Letter from The President
This year we are celebrating the 62nd anniversary of the Ghost Town Club of Colorado. It is quite amazing to me that this Club has been in existence for that long. I was thinking of all the reasons for this record of longevity. My thoughts turned to the wonderful people I’ve met and interacted with over the years, the places we’ve visited and helped to preserve, the history I’ve learned, and the many life-long friendships that have developed.
This all volunteer organization has survived because of the enthusiasm and generous sharing of our members. Each of us has talents, some overt and some latent that have contributed to this continuity. Some members are great at speaking or writing, others have technological skills which are very useful in setting up audio-visual equipment and maintaining the website. We also have individuals that have the business acumen to operate the finances of the Club. Then there are so many others that volunteer to serve on committees, great cooks and bakers that provide refreshments, and friendly people to greet. People that come to us that just want to be entertained and with the attitude of “what’s in it for me?” have been very disappointed and don’t stay. (Thank goodness).
Each of you has something to share and you can choose any number of ways to do so. Over the years I have become more confident in my abilities and have found great joy and satisfaction in volunteering for many jobs that I had previous thought I was not capable of handling (including this one). My time with the Club has been an experience not only in learning about history, preservation and adventures to special places, but also growing in confidence and developing social skills.
The Gazette is a platform for any of you who want to share your thoughts, experiences and ideas with the Club and also for us to get to know you better. Joanie has made it very easy for anyone to participate. She can cut, paste and reformat your contribution to fit into the Gazette. Just send it to her in an e-mail by the 20th of the month, she will work her magic and we can all enjoy your posts.
~ Shirley Miller, President
From Colorado Public Radio, Colorado Matters by Shanna Lewis with CPR’s Ryan Warner
October 31, 2018 – There Are 700 Ghost Towns In Colorado, And Ron Ruhoff Has Visited Many Of Them
What do we do?
The Ghost Town Club of Colorado was founded in 1958 by two Denver teachers, Jack Morison and Bob Brown. Together with several other people who shared an interest in Colorado history and historic preservation, they created a group focused specifically on ghost towns – their history and preservation.
Ghost Town Club of Colorado (GTC) holds monthly meetings featuring guest speakers on a variety of topics related to western history, ghost towns, Colorado history and relevant historic subjects. Past presentation topics include: the adventure, danger and romance of Colorado’s railroads, Denver’s great mansions and the people who inhabited them, and the unusual opportunities and challenges of living in a fire observation tower. There is something for everyone in this group of enthusiastic lovers of Colorado history!
Members also plan, organize, and lead many field trips to ghost towns and/or historic sites. These include day-trips to local sites such as old Fort Lupton to learn about and observe reconstruction of the fort, as well as to the ghost town of Dearfield to explore a hundred-year-old African American agricultural community on the arid high plains. Our excursions may include leisure driving, four-wheel driving, and/or hiking to our destinations.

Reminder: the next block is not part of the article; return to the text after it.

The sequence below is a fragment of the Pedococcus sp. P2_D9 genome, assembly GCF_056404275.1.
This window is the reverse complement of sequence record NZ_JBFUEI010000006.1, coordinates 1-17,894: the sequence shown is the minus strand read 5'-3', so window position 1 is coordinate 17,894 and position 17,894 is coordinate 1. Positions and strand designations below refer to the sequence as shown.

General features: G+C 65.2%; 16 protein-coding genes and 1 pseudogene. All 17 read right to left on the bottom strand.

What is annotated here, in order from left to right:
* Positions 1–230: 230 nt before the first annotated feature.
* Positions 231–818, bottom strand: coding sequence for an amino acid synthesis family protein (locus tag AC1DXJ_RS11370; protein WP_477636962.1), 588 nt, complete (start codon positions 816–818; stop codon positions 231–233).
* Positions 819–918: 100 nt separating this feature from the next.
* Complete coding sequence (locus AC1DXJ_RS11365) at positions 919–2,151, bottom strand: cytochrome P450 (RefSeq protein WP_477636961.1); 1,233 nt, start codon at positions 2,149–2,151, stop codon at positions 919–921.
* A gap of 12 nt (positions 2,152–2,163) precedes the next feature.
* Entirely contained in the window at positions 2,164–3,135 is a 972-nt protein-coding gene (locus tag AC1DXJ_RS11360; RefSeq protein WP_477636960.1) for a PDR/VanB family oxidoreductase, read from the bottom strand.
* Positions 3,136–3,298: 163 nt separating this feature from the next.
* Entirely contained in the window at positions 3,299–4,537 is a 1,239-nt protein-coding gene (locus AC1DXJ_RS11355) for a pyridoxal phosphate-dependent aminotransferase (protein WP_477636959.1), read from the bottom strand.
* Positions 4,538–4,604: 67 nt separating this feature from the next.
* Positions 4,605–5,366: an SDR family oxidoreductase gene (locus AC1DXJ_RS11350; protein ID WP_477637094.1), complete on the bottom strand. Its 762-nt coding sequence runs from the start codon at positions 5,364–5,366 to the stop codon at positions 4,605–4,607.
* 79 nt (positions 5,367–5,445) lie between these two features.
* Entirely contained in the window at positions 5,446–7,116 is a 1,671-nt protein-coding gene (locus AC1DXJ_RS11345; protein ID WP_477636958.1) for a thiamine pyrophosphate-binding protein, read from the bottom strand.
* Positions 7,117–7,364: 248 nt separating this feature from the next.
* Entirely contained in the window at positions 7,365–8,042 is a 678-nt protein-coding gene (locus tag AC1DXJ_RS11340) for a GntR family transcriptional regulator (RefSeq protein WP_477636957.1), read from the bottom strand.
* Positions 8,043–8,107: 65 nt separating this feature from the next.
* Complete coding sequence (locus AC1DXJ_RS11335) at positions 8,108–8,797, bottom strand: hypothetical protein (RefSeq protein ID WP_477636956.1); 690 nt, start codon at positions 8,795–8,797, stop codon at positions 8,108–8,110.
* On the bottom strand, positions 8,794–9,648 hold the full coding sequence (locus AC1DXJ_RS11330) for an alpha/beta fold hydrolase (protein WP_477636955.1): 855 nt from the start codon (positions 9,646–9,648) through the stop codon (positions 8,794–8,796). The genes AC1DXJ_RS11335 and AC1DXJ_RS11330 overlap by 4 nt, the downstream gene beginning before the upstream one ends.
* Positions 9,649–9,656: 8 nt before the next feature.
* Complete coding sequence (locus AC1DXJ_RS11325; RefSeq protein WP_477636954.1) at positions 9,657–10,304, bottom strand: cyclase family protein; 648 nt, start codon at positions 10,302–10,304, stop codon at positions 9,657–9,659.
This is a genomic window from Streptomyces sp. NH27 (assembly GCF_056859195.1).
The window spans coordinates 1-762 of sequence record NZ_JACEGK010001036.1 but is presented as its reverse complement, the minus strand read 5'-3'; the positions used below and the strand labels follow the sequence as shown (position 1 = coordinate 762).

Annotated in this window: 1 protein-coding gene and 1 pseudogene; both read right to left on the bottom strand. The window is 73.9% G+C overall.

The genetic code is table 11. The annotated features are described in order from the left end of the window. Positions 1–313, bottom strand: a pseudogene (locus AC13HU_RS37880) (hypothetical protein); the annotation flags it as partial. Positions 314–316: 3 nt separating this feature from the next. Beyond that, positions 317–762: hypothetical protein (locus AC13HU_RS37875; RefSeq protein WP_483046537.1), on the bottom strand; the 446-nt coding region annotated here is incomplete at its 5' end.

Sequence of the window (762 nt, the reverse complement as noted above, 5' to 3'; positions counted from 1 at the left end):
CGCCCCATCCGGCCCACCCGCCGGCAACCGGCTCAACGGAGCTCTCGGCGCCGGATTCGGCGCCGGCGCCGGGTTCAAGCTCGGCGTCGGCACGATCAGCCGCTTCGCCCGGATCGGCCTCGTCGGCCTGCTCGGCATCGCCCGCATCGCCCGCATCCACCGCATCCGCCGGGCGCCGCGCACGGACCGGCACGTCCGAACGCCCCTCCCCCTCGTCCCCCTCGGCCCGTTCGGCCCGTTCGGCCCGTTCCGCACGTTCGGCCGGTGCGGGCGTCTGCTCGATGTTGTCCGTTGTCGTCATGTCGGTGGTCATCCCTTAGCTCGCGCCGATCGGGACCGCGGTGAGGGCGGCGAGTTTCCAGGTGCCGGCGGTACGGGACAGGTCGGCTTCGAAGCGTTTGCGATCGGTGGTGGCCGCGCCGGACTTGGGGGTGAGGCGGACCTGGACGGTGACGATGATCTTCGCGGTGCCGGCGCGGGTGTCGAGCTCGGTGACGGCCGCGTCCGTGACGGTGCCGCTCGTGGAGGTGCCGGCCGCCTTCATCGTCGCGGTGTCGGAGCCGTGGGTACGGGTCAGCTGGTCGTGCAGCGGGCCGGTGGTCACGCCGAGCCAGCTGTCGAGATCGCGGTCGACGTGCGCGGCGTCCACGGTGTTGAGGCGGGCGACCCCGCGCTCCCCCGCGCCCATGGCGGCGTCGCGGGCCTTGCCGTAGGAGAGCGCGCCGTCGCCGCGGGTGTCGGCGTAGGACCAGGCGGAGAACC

Our field trips also include weekend excursions such as a motorcoach tour to Nebraska and the Lincoln County Historical Museum depicting a WWII canteen serving more than six million soldiers traveling by train through North Platte.
We also organize longer tours traveling to several states and parts of Canada, visiting significant historical sites and monuments, national parks, and local historians along the way.
And lets not forget about historic preservation. The club collects money throughout the year in a preservation fund to distribute at the end of the year to nonprofit historic sites in need of finacial support. Also, we will often help by doing actual preservation work with hands-on labor.
Who are we?
We are a diverse and active group of people with a shared sense of and reverence for history. We honor the significant contributions of many people through our strong desire to study, learn from, and preserve ghost towns and the memory of the people who built and lived in them. Perhaps most importantly, we are a group of friendly people who enjoy getting out, socializing, learning, and having a lot of fun.
How do we operate?
We are a volunteer-run organization. Our board of directors consists of six members who are elected to two-year terms. The president and other officers are elected for a yearly term. Subcommittees plan and execute special projects such as the yearly banquet, preservation fund awards, volunteer coordination, or outreach activities, to name a few.
Snapshot of GTC History
During the first three meetings of the Club back in 1958 when organizers were trying to decide on a name for the club, one lone stranger kept insisting that “toll roads” be added to the name. Finally Ghost Town Club of Colorado was “railroaded” through. In December 1963, the Club was legally incorporated with the Secretary of State.
First dues for the Club were $1 a year. In 1979, dues were $5 a year. Slowly postage, printing, insurance and rent have caused minimal increases. It’s been many a year since we had to raise the dues, and as Dick Ramsey says, “It’s still the best bargain in town.”